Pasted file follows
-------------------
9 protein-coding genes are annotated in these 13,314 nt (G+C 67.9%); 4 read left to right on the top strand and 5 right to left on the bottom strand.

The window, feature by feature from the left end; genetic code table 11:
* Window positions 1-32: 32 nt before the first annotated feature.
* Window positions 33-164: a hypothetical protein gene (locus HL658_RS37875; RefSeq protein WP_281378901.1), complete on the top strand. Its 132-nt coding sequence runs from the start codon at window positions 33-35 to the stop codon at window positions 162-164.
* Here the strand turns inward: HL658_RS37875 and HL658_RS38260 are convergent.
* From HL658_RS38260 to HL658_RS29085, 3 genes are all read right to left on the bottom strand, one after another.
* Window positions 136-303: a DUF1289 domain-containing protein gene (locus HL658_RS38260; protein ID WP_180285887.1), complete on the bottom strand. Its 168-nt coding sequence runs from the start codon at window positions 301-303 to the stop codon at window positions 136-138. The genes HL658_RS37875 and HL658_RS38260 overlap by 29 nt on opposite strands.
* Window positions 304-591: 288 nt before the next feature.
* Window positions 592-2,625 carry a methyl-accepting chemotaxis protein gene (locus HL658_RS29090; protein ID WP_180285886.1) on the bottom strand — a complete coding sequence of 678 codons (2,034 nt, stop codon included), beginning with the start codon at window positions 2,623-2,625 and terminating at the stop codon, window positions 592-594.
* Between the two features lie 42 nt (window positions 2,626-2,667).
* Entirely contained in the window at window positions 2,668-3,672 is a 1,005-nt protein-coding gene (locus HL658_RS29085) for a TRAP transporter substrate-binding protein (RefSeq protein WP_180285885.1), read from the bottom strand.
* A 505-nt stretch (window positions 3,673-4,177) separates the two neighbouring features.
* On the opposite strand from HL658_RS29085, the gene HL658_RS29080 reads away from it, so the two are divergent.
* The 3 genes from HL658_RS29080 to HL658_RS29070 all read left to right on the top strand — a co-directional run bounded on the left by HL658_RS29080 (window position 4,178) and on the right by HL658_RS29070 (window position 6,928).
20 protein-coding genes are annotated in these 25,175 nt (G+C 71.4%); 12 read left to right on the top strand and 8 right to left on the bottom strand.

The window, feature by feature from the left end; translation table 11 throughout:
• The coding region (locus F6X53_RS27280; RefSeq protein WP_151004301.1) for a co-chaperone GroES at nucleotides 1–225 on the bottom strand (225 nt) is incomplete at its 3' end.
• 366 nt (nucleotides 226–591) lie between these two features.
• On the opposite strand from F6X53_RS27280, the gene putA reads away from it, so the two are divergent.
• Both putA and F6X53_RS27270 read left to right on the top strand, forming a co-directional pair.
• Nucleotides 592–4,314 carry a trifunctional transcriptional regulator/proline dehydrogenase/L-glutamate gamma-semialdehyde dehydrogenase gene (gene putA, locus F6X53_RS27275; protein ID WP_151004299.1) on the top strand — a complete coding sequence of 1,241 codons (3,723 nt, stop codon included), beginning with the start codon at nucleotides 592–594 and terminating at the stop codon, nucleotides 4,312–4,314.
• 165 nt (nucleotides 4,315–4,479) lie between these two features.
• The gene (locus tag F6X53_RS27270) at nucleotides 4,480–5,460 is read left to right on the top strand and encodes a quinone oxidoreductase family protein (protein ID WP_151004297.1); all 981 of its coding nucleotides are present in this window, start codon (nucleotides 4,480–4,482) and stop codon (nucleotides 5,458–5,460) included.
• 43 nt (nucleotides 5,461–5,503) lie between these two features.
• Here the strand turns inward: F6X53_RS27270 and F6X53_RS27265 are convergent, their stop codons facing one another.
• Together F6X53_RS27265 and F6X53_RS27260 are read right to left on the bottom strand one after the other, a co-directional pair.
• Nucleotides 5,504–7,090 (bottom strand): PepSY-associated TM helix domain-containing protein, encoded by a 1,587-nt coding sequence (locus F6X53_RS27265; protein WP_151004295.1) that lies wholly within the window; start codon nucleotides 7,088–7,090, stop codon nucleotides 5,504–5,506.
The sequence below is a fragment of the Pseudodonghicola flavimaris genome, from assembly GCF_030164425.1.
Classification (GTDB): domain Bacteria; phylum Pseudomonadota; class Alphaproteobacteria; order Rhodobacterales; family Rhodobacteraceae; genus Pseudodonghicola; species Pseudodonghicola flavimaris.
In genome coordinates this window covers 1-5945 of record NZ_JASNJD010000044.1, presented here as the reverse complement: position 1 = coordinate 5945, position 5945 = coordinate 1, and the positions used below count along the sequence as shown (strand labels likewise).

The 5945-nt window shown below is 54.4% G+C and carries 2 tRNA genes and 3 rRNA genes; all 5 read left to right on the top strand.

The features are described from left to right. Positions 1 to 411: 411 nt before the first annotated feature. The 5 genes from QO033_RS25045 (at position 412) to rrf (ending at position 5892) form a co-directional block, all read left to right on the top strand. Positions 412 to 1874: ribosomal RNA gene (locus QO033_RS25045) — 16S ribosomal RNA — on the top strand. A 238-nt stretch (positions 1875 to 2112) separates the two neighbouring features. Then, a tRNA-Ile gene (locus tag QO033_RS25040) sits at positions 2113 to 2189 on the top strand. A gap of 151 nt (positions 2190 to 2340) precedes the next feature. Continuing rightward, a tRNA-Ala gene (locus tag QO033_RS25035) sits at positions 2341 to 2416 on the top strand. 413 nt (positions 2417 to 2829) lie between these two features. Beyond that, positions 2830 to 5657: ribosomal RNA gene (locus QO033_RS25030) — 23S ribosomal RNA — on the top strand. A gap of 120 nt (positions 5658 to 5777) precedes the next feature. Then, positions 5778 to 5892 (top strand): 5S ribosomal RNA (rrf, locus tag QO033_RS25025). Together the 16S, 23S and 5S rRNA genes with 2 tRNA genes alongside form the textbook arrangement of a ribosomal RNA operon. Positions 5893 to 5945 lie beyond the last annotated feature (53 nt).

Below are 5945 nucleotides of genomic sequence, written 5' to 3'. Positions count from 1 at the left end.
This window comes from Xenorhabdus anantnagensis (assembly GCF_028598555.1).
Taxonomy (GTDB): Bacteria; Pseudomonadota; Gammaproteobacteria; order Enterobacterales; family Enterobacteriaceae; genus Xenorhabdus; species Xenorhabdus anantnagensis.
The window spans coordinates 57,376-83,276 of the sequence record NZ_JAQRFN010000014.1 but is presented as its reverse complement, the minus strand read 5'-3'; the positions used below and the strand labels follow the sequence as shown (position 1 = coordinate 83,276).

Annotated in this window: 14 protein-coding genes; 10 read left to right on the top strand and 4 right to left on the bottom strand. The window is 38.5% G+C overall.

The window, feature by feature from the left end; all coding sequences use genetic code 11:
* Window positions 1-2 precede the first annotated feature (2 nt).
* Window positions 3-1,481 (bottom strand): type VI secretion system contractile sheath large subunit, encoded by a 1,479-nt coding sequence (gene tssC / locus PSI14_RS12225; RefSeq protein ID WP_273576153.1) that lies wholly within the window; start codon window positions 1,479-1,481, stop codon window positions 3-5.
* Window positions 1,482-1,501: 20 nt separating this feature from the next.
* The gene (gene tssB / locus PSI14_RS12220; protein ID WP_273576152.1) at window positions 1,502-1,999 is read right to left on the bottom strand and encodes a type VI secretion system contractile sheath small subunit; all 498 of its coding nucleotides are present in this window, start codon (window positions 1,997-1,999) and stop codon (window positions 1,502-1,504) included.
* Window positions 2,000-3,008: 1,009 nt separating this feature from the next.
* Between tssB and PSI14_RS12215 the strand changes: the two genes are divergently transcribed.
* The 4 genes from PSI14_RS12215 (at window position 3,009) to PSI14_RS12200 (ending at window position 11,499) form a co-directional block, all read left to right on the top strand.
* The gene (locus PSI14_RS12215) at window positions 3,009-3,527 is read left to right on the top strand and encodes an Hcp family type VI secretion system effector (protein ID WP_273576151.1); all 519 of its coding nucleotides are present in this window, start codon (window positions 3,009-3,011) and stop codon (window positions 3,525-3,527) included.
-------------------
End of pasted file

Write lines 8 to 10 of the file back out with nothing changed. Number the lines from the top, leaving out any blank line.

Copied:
* Window positions 304-591: 288 nt before the next feature.
* Window positions 592-2,625 carry a methyl-accepting chemotaxis protein gene (locus HL658_RS29090; protein ID WP_180285886.1) on the bottom strand — a complete coding sequence of 678 codons (2,034 nt, stop codon included), beginning with the start codon at window positions 2,623-2,625 and terminating at the stop codon, window positions 592-594.
* Between the two features lie 42 nt (window positions 2,626-2,667).